The Kingsbarns Company of Distillers was established by former golf caddie Douglas Clement to build and operate a new distillery in Fife.
Fundraising proved a sticking point for Clement, despite interest from a group of private backers and even a government grant.
Eventually the project was bought out by Wemyss Distillery Ltd, owned by the Wemyss family, which opened Kingsbarns distillery and visitor centre in December 2014.
Clement dreamed of building his own whisky distillery near Kingsbarns Golf Links in Fife, and established The Kingsbarns Company of Distillers in 2009 to realise that dream.
Clement spent the next five years raising the capital needed to build Kingsbarns distillery, the initial £100,000 of which was injected by 32 private investors, many of whom were members of Clement’s former golf club.
A further £670,000 came from a government grant, but despite a high-profile crowdfunding campaign The Kingsbarns Company of Distillers fell short of the £1.6 million needed to build the distillery.
Unable to reach his target alone, Clement sold the business to Wemyss Distillery Ltd, which is owned by the Wemyss family, founders of independent bottler Wemyss Malts in 2013. Six months later building had begun on the distillery, which was operational by the end of 2014.
A charming distillery and visitors’ centre built within an 18th century farmstead that’s ideally situated just a few miles from St Andrews.
LOWLAND SINGLE MALT SCOTCH WHISKY
Once fully matured, Kingsbarns’ whisky will be a traditional floral and fruity Lowland single malt. Although the Wemyss family intend to predominantly use first fill ex-Bourbon barrels to age its whisky, a number of different expressions are planned that can reflect the spirit’s versatility.
All in all it took five years for Kingsbarns Distillery to grow from a brainwave of former golf caddie Douglas Clement into a working whisky distillery, but just 18 months to build. As with all new distilleries, regardless of the scale, working capital is a priority but something Clement had none of. What he did have, however, was a box full of business cards gathered from 13 years spent carrying bags for wealthy golfers at Kingsbarns Golf Links on the Fife coast, a few miles from St Andrews.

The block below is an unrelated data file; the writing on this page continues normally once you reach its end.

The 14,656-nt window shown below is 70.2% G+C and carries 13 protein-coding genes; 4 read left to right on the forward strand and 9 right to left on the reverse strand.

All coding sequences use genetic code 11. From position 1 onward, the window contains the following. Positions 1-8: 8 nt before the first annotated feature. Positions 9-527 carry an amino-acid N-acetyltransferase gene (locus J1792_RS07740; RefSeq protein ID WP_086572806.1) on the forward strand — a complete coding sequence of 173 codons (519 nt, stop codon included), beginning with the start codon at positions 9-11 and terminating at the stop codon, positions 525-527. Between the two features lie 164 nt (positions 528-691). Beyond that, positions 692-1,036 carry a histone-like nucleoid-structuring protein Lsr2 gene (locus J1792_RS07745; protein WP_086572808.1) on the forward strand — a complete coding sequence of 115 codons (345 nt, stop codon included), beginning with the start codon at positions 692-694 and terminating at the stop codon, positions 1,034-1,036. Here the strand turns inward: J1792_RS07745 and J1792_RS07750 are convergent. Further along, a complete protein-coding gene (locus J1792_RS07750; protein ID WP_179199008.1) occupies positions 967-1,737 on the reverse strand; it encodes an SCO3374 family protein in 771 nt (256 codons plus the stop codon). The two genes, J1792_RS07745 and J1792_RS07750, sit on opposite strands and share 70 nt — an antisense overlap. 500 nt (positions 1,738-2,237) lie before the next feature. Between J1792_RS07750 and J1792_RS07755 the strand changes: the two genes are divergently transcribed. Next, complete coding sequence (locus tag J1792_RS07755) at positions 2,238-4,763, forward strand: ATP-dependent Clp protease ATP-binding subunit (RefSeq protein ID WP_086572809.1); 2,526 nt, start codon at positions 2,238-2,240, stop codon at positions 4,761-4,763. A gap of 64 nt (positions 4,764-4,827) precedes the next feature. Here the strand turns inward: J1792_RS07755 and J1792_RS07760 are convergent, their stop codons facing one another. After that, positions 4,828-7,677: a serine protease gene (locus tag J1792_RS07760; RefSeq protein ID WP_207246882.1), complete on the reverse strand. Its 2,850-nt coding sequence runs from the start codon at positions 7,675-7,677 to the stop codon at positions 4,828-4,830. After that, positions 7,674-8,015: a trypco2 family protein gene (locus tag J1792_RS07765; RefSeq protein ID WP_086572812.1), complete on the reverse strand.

Realising there was no nearby whisky distillery to satisfy the curiosity of the course’s visitors, and having come across a derelict 18th century farm steading on the Cambo Estate, situated just a short distance from Kingsbarns, Clement decided to build his own.
The initial £100,000 seed capital was raised from 32 investors, many of whom were golfers Clement knew from Kingsbarns, which enabled him to secure planning permission to transform the farm steading into a working distillery. Two years of further fundraising through crowdfunding sites and government grants failed to procure the £1.6 million needed to actually build the distillery. Even when a Scottish government grant of £670,000 was given to the project in 2012, Clement still fell short of his target.
But his efforts attracted the attention of the Wemyss family, owners of Wemyss Malts, who incidentally have a historical link with the site, as the seventh Earl of Wemyss owned part of the Cambo Estate between 1759 and 1783. In January 2013, Clement sold the business to the Wemyss family.
With Clement remaining as a director, and funding now fully in place, work began on Kingsbarns distillery within six months and was up and running within 18 months.
The relatively small distillery aims to fill just 24 casks per week (140,000 litres per year), although fully matured whisky won’t be available until at least 2018.